Sunday Reading – 04/30/17

The following links are just news items and opinions that pass my desk throughout the week. I don’t necessarily support or advocate any of the items, they are just interesting reads.

Waterworld flops, Six Flags slides back into Concord – Waterworld California will have a new operator this summer: The Six Flags Entertainment Corp..

Six Flags will take over operations of the Concord water park from EPR Properties, the park owner and Kansas City-based real estate investment trust.

Waterworld California first opened in 1995, covers 30 acres and has 35 attractions.

“This is an exciting new venture and a great opportunity to provide families with more entertainment options in this important market,” Six Flags President and CEO John Duffey said in a statement. “Guests in Northern California will now have the opportunity to enjoy two beautiful Six Flags parks. This is truly a win-win, as we welcome our 20th property—Waterworld California—back into our family of parks.”

Six Flags, based in Grand Prairie, Texas, previously owned and operated the park from 2004 to 2006. Waterworld California is 18 miles from the closest other Six Flags park. Read More > in the San Francisco Business Times

Red Flag Draft: NFL Teams Live on the Edge in Round 1 with Slew of Risky Picks – As the craziness of the night unfolded, and the trades flew, and the insanity grew, and the pockmarked players were picked early and often, a general manager provided the perfect phrase for the draft.

“This is the Red Flag Draft,” he texted.

This wasn’t a description just about players and their off-field issues. Though that will certainly be a part of this draft’s lore. The Red Flag Draft encompasses everything: medical issues, experience questions, among others.

In fact, it’s likely when we look back at this draft that we will see it as one with more questionable picks than maybe any other we’ve seen. After just the first round, this was already likely the most risk-filled draft in recent league history.

None of this means these players won’t succeed. It’s that we’ve never seen teams take not just so many risks, but so many dramatic ones.

…Then there was the insanity of the Bears. They swapped places with the 49ers, moving from third to second, but gave up a staggering payment in addition to that third pick: third- and fourth-round picks in this draft, and a third-round selection in 2018. All that to get North Carolina’s Mitchell Trubisky.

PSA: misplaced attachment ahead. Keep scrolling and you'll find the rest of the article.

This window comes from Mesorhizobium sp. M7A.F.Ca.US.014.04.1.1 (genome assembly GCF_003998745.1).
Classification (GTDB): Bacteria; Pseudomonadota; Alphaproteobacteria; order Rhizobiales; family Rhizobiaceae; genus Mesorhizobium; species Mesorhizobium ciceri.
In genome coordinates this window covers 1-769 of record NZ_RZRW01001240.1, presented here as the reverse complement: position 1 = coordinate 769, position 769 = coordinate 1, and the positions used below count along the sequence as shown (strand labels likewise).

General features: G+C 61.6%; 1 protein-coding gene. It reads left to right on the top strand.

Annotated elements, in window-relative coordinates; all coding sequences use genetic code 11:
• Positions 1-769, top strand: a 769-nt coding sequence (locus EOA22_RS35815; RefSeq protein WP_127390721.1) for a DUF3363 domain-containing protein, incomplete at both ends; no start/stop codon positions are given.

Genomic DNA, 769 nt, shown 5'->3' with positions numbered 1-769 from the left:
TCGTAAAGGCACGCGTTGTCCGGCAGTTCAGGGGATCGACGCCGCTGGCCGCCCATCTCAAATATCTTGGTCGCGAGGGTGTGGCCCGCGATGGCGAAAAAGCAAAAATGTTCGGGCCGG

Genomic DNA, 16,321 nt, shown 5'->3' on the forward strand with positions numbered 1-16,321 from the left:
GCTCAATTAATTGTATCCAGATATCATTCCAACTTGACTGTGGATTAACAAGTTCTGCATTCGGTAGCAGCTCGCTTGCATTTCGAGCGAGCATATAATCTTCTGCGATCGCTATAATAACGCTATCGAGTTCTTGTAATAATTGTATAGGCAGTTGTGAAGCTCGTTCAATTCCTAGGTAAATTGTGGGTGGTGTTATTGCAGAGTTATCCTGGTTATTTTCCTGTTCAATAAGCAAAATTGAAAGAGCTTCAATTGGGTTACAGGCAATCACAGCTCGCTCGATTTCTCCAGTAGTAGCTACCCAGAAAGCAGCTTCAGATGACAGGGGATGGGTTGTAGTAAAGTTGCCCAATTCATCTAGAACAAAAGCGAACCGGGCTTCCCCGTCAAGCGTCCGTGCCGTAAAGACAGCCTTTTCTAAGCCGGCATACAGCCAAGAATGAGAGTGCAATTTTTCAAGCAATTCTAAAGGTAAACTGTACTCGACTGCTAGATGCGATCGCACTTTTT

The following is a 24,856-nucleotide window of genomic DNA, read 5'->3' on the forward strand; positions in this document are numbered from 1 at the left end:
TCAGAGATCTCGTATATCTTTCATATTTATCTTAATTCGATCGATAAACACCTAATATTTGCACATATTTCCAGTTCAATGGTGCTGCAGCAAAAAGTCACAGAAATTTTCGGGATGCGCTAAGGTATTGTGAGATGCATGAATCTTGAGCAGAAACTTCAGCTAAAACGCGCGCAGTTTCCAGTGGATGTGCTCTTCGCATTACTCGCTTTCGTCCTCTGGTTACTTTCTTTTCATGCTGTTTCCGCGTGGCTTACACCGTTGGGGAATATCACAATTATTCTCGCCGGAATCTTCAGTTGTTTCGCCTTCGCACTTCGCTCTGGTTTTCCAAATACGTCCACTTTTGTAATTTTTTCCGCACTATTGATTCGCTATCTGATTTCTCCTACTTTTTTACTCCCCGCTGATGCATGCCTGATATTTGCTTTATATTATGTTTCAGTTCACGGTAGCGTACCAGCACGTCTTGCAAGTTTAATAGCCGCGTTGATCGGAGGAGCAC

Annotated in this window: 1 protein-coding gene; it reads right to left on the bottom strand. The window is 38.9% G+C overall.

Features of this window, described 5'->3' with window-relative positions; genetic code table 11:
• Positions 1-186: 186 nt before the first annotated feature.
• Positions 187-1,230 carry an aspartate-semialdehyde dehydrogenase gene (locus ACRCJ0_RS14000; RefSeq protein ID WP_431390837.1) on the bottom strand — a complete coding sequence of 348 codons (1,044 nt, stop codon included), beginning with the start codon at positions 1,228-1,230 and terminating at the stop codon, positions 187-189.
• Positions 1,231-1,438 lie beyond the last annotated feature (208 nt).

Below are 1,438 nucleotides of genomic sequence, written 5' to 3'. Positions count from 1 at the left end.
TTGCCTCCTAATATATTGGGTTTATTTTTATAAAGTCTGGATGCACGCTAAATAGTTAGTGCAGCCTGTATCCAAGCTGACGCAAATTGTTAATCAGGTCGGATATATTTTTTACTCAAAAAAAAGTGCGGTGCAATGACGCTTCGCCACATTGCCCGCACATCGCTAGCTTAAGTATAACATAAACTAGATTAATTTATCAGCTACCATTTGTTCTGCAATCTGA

One AFC general manager called this move “one of the more desperate I’ve ever seen.” Read More > at Bleacher Report

Real books are back. E-book sales plunge nearly 20% – New data suggest that the reading public is ditching e-books and returning to the old fashioned printed word.

Sales of consumer e-books plunged 17% in the U.K. in 2016, according to the Publishers Association. Sales of physical books and journals went up by 7% over the same period, while children’s books surged 16%.

The same trend is on display in the U.S., where e-book sales declined 18.7% over the first nine months of 2016, according to the Association of American Publishers. Paperback sales were up 7.5% over the same period, and hardback sales increased 4.1%. Read More > at CNN

Are dead people taking your parking place? – A recent state audit found a serious problem with the way California handles its parking placards and license plates for the disabled: Many of the roughly 2.9 million people with disabled parking privileges likely are dead.

Yet their placard or plate continues to live on and is possibly used by perfectly able-bodied people.

In a computerized cross-check of the Department of Motor Vehicles’ database of placard holders and the federal government’s main database of the deceased, auditors with the Bureau of State Audits identified almost 35,000 likely matches. Given variations on names, auditors said that number could be even larger. Read More > in The Sacramento Bee

BART police chief: Spike in crime preceded teen mob robbery at Coliseum – A 22 percent increase in nearly all types of crimes at BART preceded the mob of marauding teenagers who robbed seven passengers and beat two more at the Coliseum station Saturday, BART’s chief of police said Thursday.

Since the start of the year, every type of crime except auto thefts and bike thefts had increased compared to the same period last year, said acting BART police Chief Jeff Jennings. The spike follows three years of decreases in crime, with a 3 percent decrease in overall crime in 2016, and a 5 percent drop in 2015.

It is unclear what is driving the crime spike, but Jennings said the agency has grappled with the issue before. In 2014, BART helped form a task force with area cities to address an increase in robberies involving groups of youths, he said. One group called themselves “Band Camp,” referring to the bands wrapped around wads of cash, and “camping out” to target robbery victims, he said. Read More > in the East Bay Times